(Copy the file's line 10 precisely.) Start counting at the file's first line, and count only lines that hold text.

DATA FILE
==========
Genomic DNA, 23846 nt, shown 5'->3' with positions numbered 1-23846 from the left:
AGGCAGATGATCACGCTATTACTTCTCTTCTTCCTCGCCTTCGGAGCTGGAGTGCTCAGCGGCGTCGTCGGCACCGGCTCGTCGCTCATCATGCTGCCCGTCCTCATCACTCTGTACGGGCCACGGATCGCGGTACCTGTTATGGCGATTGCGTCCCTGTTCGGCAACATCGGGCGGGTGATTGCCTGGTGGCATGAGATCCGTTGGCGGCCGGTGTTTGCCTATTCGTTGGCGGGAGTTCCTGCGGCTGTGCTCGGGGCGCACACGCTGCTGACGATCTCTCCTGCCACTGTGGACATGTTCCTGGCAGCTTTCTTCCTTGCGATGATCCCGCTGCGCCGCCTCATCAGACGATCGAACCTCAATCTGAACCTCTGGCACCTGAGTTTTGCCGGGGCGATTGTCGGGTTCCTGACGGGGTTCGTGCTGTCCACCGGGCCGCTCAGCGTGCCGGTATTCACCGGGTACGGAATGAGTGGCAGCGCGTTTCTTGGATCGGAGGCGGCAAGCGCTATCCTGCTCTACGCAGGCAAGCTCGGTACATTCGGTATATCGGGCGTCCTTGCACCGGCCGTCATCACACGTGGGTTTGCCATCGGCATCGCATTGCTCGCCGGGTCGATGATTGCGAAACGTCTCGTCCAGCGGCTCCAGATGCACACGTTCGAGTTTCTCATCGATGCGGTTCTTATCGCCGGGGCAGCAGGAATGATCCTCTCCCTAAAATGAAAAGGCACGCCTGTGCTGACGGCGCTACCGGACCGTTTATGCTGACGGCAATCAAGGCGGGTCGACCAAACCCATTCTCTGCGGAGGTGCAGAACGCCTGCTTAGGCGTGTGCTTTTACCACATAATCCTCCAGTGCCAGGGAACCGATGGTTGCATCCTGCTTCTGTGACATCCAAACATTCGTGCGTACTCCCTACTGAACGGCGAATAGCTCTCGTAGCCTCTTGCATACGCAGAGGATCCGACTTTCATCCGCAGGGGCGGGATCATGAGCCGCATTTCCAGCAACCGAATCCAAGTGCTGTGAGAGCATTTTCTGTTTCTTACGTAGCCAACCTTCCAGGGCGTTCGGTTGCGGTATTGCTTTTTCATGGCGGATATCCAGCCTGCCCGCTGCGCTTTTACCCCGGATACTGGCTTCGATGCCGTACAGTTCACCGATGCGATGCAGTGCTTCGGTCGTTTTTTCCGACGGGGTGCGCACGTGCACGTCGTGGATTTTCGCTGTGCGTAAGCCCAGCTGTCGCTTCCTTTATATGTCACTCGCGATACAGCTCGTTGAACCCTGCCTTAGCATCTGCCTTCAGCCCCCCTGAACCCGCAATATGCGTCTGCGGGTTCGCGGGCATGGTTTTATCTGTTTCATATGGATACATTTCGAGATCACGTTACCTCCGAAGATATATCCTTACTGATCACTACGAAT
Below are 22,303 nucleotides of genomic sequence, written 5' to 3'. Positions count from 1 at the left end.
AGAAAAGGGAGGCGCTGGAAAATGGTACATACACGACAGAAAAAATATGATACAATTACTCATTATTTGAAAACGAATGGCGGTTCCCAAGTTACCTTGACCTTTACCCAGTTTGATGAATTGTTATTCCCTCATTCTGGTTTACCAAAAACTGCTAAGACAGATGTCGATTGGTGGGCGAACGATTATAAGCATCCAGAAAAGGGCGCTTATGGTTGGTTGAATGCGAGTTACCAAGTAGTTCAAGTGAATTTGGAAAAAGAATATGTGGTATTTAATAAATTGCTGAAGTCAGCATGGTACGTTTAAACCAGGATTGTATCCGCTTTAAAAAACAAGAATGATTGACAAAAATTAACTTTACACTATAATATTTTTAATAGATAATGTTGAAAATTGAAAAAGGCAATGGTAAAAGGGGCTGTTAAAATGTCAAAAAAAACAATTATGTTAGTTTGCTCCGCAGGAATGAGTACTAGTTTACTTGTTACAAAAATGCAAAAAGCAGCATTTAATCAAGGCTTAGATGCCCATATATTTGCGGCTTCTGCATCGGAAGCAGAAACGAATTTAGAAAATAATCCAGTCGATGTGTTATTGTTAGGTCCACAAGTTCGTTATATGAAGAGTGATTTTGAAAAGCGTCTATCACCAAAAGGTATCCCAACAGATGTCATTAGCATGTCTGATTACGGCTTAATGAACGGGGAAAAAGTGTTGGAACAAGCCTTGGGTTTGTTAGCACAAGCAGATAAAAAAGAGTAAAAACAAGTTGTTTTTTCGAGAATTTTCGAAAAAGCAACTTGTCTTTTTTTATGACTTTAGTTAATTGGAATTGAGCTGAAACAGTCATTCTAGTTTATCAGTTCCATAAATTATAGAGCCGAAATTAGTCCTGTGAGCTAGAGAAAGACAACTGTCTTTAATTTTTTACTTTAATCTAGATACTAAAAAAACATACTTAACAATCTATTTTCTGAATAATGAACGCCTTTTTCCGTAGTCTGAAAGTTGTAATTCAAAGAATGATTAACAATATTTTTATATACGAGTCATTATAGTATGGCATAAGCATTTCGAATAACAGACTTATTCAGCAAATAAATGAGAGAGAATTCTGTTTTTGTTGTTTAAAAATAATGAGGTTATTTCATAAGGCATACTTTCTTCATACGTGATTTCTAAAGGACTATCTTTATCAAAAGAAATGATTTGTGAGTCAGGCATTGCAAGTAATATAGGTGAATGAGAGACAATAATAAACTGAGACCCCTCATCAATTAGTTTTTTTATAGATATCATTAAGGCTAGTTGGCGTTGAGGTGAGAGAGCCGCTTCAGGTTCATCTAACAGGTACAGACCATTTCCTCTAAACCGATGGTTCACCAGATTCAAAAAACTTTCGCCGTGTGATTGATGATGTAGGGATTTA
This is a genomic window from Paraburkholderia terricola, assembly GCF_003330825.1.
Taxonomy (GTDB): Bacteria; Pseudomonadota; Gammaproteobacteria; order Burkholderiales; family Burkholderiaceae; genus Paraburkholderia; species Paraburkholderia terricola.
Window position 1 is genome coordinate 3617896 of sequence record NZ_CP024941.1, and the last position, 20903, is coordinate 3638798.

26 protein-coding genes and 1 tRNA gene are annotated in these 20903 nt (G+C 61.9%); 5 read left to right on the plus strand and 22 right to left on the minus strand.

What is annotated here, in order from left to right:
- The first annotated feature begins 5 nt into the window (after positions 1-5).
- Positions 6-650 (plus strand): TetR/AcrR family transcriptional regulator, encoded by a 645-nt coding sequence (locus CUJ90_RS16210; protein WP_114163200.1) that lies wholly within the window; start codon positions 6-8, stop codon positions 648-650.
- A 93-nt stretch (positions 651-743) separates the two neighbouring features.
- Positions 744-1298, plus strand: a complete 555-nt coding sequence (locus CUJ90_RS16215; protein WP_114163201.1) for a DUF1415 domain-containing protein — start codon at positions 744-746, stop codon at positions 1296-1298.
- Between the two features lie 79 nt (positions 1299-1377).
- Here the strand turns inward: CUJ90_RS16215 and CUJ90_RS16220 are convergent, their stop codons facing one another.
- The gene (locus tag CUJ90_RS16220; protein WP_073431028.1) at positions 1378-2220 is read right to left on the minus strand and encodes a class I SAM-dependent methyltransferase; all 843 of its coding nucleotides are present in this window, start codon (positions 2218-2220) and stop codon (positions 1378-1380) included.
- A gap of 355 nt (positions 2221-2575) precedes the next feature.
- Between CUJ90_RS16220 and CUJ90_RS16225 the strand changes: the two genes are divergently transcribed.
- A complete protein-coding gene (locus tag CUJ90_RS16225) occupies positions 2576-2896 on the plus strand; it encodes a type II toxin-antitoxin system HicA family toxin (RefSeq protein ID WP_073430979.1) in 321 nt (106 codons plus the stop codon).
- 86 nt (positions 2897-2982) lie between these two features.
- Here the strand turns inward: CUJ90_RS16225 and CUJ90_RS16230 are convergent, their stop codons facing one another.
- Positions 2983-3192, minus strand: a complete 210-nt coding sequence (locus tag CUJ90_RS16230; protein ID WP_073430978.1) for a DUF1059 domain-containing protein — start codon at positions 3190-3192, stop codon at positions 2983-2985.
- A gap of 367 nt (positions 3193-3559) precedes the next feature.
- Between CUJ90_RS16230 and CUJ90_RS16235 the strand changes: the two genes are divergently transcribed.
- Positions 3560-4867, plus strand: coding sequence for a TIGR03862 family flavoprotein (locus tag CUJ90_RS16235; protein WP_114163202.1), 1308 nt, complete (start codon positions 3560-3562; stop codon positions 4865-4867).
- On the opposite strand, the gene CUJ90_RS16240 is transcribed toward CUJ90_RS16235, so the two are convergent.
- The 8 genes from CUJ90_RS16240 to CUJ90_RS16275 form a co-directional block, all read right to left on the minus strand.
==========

- The first annotated feature begins 5 nt into the window (after positions 1-5).